Learning To Respond Instead of Reacting

Your boss does less than his share of work while expecting you to work overtime. You’ve tried to keep your cool, believing that everything would work out. But, nothing changes and you are ready to explode.

Your mate is irritable. You’ve talked to her calmly about her moods and yet nothing seems to change. You feel like you are ready to explode if she scolds you one more time.

Do you hold your tongue, hoping things will improve, or do you up the ante? Is it time to make a major issue out of things? You’re trying not to react, but choosing how to respond is so difficult.

Daniel Goleman, in his book Emotional Intelligence, makes a very interesting observation, saying emotions are contagious. In other words, each of us has the power to set a tone in our relationships. If we react harshly, in all likelihood, our colleague or mate will respond harshly. Conversely, if we act positively and respectfully to those in our world, chances are very good they will respond respectfully back to us.

Consider that we have the power to impact the emotions of those around us, whether that be our colleague, mate, neighbor, or friend. By choosing to respond with clarity, calmness, and even compassion, we set the tone for a particular interaction and likely the relationship going into the future.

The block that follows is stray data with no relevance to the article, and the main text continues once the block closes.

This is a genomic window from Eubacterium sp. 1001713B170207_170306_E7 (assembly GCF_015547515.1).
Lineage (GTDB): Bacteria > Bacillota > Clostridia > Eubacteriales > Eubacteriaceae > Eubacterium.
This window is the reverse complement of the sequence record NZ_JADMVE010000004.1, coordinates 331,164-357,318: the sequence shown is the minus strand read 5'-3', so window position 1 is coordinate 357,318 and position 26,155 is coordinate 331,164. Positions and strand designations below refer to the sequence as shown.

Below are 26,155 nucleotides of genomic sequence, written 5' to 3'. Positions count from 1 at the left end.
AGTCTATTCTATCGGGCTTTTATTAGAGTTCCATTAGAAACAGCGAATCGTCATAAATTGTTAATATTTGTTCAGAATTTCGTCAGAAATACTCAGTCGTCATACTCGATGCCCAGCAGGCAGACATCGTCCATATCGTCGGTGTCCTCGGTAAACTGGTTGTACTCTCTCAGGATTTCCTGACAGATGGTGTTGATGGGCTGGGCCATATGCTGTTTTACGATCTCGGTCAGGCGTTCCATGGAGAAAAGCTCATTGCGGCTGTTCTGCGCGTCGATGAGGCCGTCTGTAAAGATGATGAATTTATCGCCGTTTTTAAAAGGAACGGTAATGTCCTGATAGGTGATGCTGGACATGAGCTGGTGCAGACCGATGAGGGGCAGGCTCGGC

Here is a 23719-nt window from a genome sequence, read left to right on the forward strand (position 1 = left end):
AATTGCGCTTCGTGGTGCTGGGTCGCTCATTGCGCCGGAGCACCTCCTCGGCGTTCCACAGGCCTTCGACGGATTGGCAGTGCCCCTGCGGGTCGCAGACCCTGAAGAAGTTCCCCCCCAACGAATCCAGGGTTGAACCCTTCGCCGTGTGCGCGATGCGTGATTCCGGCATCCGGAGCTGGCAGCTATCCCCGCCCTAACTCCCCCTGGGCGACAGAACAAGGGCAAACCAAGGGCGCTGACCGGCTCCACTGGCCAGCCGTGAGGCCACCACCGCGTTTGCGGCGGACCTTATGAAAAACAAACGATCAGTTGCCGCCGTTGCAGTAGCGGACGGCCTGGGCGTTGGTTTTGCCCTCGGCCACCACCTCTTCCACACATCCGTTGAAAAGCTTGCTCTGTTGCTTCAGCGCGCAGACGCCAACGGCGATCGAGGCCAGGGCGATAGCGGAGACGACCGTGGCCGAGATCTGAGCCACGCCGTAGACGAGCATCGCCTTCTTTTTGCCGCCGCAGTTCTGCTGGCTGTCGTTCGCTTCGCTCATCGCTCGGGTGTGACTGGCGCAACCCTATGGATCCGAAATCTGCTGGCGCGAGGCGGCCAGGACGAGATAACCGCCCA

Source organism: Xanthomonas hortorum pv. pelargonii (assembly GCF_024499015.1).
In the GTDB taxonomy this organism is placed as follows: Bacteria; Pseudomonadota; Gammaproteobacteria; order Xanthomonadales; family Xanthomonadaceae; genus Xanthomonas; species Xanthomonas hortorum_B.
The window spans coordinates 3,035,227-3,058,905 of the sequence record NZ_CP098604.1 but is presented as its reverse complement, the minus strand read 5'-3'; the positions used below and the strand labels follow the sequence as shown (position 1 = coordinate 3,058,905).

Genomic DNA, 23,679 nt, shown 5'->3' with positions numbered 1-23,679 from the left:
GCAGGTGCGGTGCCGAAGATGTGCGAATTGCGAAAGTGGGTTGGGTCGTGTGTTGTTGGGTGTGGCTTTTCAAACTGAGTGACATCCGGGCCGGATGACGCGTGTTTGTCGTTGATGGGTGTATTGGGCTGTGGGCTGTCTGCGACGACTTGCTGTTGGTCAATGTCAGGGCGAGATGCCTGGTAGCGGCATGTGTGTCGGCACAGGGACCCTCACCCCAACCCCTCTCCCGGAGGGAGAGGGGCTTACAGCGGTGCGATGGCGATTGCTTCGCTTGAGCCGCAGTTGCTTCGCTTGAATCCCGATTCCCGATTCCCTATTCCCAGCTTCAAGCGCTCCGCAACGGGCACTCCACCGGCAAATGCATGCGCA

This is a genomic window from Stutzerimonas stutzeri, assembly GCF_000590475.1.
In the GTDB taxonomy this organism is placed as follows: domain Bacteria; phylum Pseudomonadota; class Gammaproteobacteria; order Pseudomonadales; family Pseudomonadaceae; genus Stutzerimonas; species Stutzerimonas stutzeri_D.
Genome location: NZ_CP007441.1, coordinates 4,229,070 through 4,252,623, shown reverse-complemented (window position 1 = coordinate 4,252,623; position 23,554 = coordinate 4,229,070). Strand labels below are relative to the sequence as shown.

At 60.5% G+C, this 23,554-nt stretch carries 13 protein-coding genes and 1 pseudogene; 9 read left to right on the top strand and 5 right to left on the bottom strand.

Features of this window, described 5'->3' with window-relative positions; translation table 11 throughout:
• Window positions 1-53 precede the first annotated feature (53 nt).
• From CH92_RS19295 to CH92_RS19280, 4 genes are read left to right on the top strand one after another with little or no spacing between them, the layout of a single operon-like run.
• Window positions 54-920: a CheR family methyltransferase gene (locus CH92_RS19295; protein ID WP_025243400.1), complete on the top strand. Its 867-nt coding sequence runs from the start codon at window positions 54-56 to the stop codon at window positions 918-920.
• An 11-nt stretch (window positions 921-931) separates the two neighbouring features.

At The Marriage Recovery Center, we teach couples how to interrupt destructive patterns, choosing to respond instead to react. While this takes tremendous self-awareness and self-control, the results can be powerful.

Consider these additional tools to help you respond instead of reacting:

First, choose how you want to respond.

If you’ll stop, look, and listen before engaging in an argument, chances are you’ll choose not to have the argument. Little is worth arguing over. Saying something out of anger always results in damage.

Scripture tells us, “Refrain from anger and turn from wrath; do not fret—it leads only to evil.” (Psalm 37:8)

Second, change your mind.

You need a change of mindset. Instead of noticing what your mate isn’t doing for you, start noticing what they are doing. Instead of focusing on what is going wrong with your boss or colleague, notice what is also going right. In other words, catch each other doing things right.

Third, choose when, where, and how you will have conflict.

Don’t drift into conflict. Create a time to have any kind of conflict. Create rules for engaging in conflict, and then stick to them.

Fourth, choose which relationships you will keep and which you need to let go.

Yes, there are relationships that drain our energy and are toxic and we must make difficult choices about them. There are times when we choose to let some relationships go because they are unhealthy for us.

Finally, consider what we can learn from all our relationships.

Typically, there is something for us to learn from others, even the people who annoy us. We can learn how to interact effectively, how to manage our emotions, and how to respond instead of reacting.

 

 

Credit: Dr. David Hawkins